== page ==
Raise your hand if you’re intimidated by public speaking. If you’re in public right now, maybe just agree discreetly to yourself so strangers at the next table won’t give you the side-eye.
What is it about talking to a large audience that gives so many of us pause? Is it the staring, potentially judgmental crowd? Is it the harsh lights and wailing microphone feedback? Is it the possibility that we’ll forget to wear pants?
For most people, it’s the pressure of being “on”—front and center, live, in the hot seat.
Unless the words of your speech are graven upon your soul, you’re prime for derailment at any moment.
But what if, while you were up on that stage, there was a way to freeze or rewind time, without anyone knowing but you? You could choose your words perfectly or even reverse and rescue yourself from a disastrous quagmire of word salad.
How many people would be afraid of public speaking then?
Writing for an audience is public speaking, and your backspace key is your DeLorean.
It’s an absolute necessity that anyone who wishes to write must read, and read a lot.
Not only is reading proven to improve your writing and help you learn, but reading also exposes you to creative methods you may not have been aware of before. That goes for any creative media. The more you consume, the more you learn and grow as a writer.
For instance, without reading poets like Walt Whitman or Emily Dickinson, I would have never known that some of poetry’s greatest works contain zero rhymes. Without watching Memento, I would have never realized that time doesn’t have to be linear in the films I create.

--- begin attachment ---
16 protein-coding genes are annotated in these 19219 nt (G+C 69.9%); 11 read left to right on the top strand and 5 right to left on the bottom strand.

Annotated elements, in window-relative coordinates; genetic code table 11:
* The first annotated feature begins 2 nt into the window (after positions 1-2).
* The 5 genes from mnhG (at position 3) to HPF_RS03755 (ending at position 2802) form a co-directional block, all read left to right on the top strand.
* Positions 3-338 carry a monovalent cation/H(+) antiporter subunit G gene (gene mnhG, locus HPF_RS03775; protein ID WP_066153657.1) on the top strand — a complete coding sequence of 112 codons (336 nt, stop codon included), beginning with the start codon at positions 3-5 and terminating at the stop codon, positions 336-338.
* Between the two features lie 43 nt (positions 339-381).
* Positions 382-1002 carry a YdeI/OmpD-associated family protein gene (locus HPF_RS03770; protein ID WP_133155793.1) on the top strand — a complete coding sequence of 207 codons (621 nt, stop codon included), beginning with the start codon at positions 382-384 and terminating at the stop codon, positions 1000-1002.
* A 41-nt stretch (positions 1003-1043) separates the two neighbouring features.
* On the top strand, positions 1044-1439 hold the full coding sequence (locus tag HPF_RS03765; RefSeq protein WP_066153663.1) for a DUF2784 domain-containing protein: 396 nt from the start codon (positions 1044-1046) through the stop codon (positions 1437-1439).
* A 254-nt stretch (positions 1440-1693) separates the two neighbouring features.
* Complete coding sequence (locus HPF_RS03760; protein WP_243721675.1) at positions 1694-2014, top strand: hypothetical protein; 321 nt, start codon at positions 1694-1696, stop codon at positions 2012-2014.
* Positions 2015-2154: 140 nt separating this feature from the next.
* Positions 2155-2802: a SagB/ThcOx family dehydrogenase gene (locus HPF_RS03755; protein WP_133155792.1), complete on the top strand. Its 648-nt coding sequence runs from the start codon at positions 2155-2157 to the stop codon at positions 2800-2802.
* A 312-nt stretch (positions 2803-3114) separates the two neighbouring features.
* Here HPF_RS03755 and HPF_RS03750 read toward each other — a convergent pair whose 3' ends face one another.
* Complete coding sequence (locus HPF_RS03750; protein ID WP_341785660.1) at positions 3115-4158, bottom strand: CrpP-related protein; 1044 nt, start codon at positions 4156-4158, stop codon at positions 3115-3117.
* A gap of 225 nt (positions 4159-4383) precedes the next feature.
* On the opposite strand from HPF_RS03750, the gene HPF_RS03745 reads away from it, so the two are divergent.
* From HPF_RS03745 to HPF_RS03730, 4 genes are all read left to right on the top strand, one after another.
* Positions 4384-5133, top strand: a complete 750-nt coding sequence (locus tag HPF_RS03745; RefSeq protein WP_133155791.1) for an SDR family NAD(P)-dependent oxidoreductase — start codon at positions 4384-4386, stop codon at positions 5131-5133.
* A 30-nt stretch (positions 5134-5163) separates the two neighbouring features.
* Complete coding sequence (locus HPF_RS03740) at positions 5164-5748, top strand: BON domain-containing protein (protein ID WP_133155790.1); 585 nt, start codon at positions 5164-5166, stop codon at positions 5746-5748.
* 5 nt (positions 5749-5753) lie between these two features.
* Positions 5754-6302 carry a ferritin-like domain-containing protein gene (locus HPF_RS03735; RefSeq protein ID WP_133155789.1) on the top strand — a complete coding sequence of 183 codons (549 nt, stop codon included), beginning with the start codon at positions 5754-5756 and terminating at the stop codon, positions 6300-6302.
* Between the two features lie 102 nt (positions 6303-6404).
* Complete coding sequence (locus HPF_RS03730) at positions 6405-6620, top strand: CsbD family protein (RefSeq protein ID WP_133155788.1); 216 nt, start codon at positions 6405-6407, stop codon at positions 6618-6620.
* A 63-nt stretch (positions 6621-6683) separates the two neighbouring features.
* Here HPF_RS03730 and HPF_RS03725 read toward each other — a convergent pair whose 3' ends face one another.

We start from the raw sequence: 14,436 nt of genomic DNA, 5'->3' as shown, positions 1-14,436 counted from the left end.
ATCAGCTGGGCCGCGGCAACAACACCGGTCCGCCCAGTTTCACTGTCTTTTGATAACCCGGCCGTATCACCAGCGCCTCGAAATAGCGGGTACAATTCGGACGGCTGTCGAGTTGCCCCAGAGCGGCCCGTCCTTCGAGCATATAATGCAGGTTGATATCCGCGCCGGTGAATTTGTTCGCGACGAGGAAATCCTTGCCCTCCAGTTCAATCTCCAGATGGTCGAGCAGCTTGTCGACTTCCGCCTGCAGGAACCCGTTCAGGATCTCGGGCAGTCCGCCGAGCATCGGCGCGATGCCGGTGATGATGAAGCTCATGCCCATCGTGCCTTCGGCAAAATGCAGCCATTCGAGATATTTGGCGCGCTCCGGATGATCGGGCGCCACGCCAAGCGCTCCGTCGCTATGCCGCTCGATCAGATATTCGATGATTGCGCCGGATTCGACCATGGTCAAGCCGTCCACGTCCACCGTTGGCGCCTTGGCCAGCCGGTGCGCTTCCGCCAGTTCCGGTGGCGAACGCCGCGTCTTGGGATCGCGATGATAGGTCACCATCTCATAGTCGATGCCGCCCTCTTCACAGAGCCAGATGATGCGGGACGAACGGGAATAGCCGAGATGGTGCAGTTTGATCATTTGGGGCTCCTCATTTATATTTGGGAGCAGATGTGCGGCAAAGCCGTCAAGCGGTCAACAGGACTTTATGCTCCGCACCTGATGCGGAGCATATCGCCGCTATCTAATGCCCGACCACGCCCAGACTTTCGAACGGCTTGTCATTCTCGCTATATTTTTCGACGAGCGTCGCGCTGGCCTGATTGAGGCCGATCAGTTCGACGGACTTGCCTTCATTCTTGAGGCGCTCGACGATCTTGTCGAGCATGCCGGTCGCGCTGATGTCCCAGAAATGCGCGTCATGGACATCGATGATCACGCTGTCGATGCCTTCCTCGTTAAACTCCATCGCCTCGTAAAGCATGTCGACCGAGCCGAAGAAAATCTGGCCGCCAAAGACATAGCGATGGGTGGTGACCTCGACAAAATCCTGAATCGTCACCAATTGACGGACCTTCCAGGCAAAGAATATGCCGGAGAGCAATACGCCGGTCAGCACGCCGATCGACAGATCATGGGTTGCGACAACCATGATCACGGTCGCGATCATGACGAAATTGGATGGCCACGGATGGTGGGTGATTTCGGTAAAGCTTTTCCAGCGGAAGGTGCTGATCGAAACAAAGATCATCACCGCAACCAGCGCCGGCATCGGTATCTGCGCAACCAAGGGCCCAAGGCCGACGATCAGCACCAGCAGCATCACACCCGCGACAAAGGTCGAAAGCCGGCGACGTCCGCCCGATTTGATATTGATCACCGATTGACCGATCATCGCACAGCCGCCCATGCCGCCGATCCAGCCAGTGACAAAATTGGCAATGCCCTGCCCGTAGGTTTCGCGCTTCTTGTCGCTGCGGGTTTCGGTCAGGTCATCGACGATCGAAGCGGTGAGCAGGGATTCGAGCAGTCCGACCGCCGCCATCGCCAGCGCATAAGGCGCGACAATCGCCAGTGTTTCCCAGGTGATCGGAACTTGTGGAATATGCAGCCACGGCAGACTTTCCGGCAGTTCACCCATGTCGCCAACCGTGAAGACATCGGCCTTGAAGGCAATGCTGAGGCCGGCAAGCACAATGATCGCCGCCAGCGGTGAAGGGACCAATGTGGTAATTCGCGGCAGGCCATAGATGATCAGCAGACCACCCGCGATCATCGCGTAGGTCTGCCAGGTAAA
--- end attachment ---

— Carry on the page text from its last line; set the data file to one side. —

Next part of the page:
Consuming media doesn’t just teach you, it shapes you.
You know when someone can write.
The sentences flow, their ideas are clear, there’s a sense of command where every word seems right regardless of the genre.
Sometimes, while getting to know new writers, you’re impressed with their publishing credits, awards, or attention from industry insiders before ever hearing a paragraph.
Sure, as critique partners we come together to help each other, but there’s always that thread of anxiety in your brain wondering how your writing will stand up to theirs.
But no matter the genre, talent, or personality of the participants, learning to give and receive critique is a valuable skill — one that improves the craft of everyone involved… at least when applied correctly.
Writers, just go ahead and admit it: your guilty pleasure is words.
Long words, interesting words, crazy words. You collect them in secret, maybe storing them somewhere in the hope that you can use them someday — but when the opportunity finally arises, you feel too pretentious.
Well, today I’m here to give you courage. I’m going to introduce you to five new words to add to your arsenal — and I’m going to outline the perfect places for you to slip them into conversation or your writing in a way that feels perfectly natural.